Aurora Australis Southern Lights

Experience Tasmania's sky technicolour

WHAT SPARKS YOUR INTEREST?

Aurora Australis - Southern Lights and stargazing from Strahan
Image thanks to: Dietmar Kahles

Southern Lights over Port Arthur Historic Site
Image thanks to: Tourism Tasmania & Poon Wai Nang

Southern Lights over Bruny Island
Image thanks to: Tourism Australia & Graham Freeman

Aurora Australis over the Freycinet National Park
Image thanks to: Tourism Australia & Graham Freeman

Aurora Australis over Port Arthur Historical Site
Image thanks to: Tourism Tasmania & Poon Wai Nang

Aurora Australis over Cradle Mountain and Dove Lake.
Image thanks to: Pierre Destribats

Southern Lights

The Aurora Australis, otherwise known as the Southern Lights, is the lesser known counterpart to its famous alternative, the Northern Lights. Every year people flock to Iceland and Norway to view the spectacle in the Arctic Circle, but its relatively unknown southern equal can be a surprising delight and well worth the trip to Tasmania, where it can best be viewed. Some try their hand at catching the Aurora Australis in New Zealand and Antarctica as well. Many describe this natural phenomena as a dance of lights across the sky and a memory that will last a lifetime.

The Science

This unearthly show presents itself with the sun releases a massive burst of solar wind and magnetic fields into space, otherwise known as a coronal mass ejection.  Auroras are produced when the particles of these solar winds and the earth’s magnetic field collide. Therefore, Antarctica and Tasmania are the ideal places to view this natural wonder, given that the earth’s magnetic field is closest to its surface and the North and South Poles. The atoms bring various colours forth, green and red representing oxygen, and nitrogen reflected in green and blue.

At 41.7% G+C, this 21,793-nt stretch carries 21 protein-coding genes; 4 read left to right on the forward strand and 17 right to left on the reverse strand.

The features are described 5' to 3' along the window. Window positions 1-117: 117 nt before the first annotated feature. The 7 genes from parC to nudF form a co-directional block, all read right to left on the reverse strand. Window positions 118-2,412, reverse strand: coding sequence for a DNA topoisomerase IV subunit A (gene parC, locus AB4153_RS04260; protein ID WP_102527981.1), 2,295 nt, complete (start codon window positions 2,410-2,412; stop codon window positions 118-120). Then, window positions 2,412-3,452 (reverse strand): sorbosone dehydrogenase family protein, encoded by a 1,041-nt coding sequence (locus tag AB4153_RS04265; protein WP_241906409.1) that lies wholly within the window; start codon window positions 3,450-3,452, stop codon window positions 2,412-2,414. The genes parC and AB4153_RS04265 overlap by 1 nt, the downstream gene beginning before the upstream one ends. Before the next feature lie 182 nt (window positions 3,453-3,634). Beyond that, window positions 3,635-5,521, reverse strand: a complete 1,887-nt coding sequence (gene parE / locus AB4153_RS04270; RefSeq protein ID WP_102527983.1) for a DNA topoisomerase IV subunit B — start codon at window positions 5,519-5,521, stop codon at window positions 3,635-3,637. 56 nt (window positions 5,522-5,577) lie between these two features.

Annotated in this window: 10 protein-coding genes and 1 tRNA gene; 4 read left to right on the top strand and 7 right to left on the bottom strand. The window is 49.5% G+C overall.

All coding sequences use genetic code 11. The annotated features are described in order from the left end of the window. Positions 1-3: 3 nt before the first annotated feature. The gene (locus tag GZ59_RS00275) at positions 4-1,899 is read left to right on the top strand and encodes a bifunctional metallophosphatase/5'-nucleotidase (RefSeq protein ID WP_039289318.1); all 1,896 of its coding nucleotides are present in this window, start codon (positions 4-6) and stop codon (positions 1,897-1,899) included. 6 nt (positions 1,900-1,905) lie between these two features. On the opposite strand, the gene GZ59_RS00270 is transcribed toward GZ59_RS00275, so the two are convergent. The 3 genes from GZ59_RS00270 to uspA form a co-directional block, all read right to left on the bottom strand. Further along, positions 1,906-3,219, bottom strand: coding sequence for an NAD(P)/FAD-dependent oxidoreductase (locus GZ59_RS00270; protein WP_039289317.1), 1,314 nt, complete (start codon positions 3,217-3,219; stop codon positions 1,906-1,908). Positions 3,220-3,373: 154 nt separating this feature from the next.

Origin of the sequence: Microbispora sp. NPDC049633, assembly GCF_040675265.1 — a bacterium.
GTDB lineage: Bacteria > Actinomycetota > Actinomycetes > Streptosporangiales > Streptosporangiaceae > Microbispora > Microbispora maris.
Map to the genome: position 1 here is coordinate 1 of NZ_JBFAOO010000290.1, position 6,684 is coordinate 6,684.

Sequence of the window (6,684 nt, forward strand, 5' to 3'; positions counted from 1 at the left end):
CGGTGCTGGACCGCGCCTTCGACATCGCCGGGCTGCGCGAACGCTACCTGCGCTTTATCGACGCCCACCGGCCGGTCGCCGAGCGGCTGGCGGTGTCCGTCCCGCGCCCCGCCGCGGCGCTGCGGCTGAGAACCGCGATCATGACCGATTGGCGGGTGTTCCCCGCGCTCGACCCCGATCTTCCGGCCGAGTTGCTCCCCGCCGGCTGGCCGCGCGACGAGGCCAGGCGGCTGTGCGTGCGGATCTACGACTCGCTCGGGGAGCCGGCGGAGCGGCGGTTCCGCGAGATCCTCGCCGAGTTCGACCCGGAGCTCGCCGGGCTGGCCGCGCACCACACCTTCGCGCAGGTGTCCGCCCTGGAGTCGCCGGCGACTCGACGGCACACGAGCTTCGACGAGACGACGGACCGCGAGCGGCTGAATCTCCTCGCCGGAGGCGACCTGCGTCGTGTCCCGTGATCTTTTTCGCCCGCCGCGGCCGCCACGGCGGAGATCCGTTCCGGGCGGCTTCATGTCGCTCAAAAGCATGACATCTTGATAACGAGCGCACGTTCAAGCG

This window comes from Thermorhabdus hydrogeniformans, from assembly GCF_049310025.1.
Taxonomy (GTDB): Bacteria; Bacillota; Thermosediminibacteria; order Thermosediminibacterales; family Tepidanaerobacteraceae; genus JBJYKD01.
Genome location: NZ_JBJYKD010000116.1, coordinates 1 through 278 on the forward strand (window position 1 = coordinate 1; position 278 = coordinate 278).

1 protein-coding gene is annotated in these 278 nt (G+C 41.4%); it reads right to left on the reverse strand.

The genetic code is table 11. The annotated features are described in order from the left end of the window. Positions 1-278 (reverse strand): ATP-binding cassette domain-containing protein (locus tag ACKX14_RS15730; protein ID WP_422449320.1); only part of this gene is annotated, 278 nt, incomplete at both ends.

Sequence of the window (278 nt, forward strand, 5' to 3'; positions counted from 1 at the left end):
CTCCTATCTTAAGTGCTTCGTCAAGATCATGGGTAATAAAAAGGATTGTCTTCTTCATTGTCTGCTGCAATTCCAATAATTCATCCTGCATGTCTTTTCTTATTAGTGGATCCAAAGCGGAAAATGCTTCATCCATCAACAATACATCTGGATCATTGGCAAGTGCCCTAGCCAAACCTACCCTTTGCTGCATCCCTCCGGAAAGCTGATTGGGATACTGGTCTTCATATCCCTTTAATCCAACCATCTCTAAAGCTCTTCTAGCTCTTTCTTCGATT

What you Can Expect to See

Aurora Australis over Cradle Mountain, Tasmania, AustraliaAlthough images online will present an array of dazzling colours, the naked eye typically only picks of white flashes or flickering that are sometimes mistaken for clouds. It is only once you do a long exposure with a camera that the colours come to life and vivid greens and blues present themselves. There are instances when viewing coloured light can be possible but this is rare. The lights have been described as “dancing” and making magical movements that shoot up into the atmosphere. Image thanks to Pierre Destribats.

Best Spots to See the Lights

Technically a viewer could spot the lights from any clear view that’s directed south anywhere in Tasmania. You can be sure you’re looking south by searching for the Southern Cross constellation. For your best shot it’s good to stay clear of any light pollution and avoid a full moon. Other blocks such as trees and mountains should be kept at a distance as well.

Since the further south you are, the better, popular viewing spots are South Arm Peninsula (40 km southeast of Hobart) and Cockle Creek on the southern tip of Tasmania (120 km southwest of Hobart).

In South Arm Peninsula photographers rave about the reflections shots they capture, and the wide bay allows for an expansive view. Other popular sites for viewing are Dodges Ferry, Rosny Hill, Howden, Seven Mile, and Tinderbox. If you’re going to try and view closer to Hobart, try places with a broad horizon such as Mount Nelson or Mount Wellington. Both are easily accessible from the city and sometimes attract a small crowd (bring a jacket, it can get cold at night!).

When are They the Best Seen

Luckily you have a chance at catching this entertaining light show at any time of the year, since scientific predictions can be unreliable and all it takes is the occurrence of sunspots and the coronal mass ejection to create this stellar show. This is quite special since the Northern lights have a tighter timeframe. Overall, it is quite unpredictable and sometimes space weather maps can help, but the sun will ultimately determine its arrival.
Winter is ideal when the nights are longer and provide a greater window of opportunity. Some say the equinox in September is the best time but this will vary.